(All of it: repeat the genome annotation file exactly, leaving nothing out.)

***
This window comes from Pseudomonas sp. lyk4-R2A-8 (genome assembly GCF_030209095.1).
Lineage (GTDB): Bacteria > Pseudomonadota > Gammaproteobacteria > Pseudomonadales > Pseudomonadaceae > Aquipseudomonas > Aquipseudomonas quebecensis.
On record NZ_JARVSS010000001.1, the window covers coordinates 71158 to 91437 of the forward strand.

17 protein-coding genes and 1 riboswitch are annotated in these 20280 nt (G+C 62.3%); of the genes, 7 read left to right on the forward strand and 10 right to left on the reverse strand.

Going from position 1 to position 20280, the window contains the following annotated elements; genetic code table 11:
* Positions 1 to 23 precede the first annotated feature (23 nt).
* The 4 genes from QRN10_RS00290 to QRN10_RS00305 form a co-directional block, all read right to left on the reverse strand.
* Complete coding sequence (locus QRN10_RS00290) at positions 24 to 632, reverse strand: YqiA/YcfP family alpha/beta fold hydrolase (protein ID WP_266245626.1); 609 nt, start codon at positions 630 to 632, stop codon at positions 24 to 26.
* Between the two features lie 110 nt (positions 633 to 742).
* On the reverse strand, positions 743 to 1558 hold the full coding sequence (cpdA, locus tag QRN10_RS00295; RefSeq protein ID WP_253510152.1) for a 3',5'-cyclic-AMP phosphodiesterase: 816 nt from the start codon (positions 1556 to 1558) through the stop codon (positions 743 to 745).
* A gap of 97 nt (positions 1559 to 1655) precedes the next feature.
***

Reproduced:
This window comes from Pseudomonas sp. lyk4-R2A-8 (genome assembly GCF_030209095.1).
Lineage (GTDB): Bacteria > Pseudomonadota > Gammaproteobacteria > Pseudomonadales > Pseudomonadaceae > Aquipseudomonas > Aquipseudomonas quebecensis.
On record NZ_JARVSS010000001.1, the window covers coordinates 71158 to 91437 of the forward strand.

17 protein-coding genes and 1 riboswitch are annotated in these 20280 nt (G+C 62.3%); of the genes, 7 read left to right on the forward strand and 10 right to left on the reverse strand.

Going from position 1 to position 20280, the window contains the following annotated elements; genetic code table 11:
* Positions 1 to 23 precede the first annotated feature (23 nt).
* The 4 genes from QRN10_RS00290 to QRN10_RS00305 form a co-directional block, all read right to left on the reverse strand.
* Complete coding sequence (locus QRN10_RS00290) at positions 24 to 632, reverse strand: YqiA/YcfP family alpha/beta fold hydrolase (protein ID WP_266245626.1); 609 nt, start codon at positions 630 to 632, stop codon at positions 24 to 26.
* Between the two features lie 110 nt (positions 633 to 742).
* On the reverse strand, positions 743 to 1558 hold the full coding sequence (cpdA, locus tag QRN10_RS00295; RefSeq protein ID WP_253510152.1) for a 3',5'-cyclic-AMP phosphodiesterase: 816 nt from the start codon (positions 1556 to 1558) through the stop codon (positions 743 to 745).
* A gap of 97 nt (positions 1559 to 1655) precedes the next feature.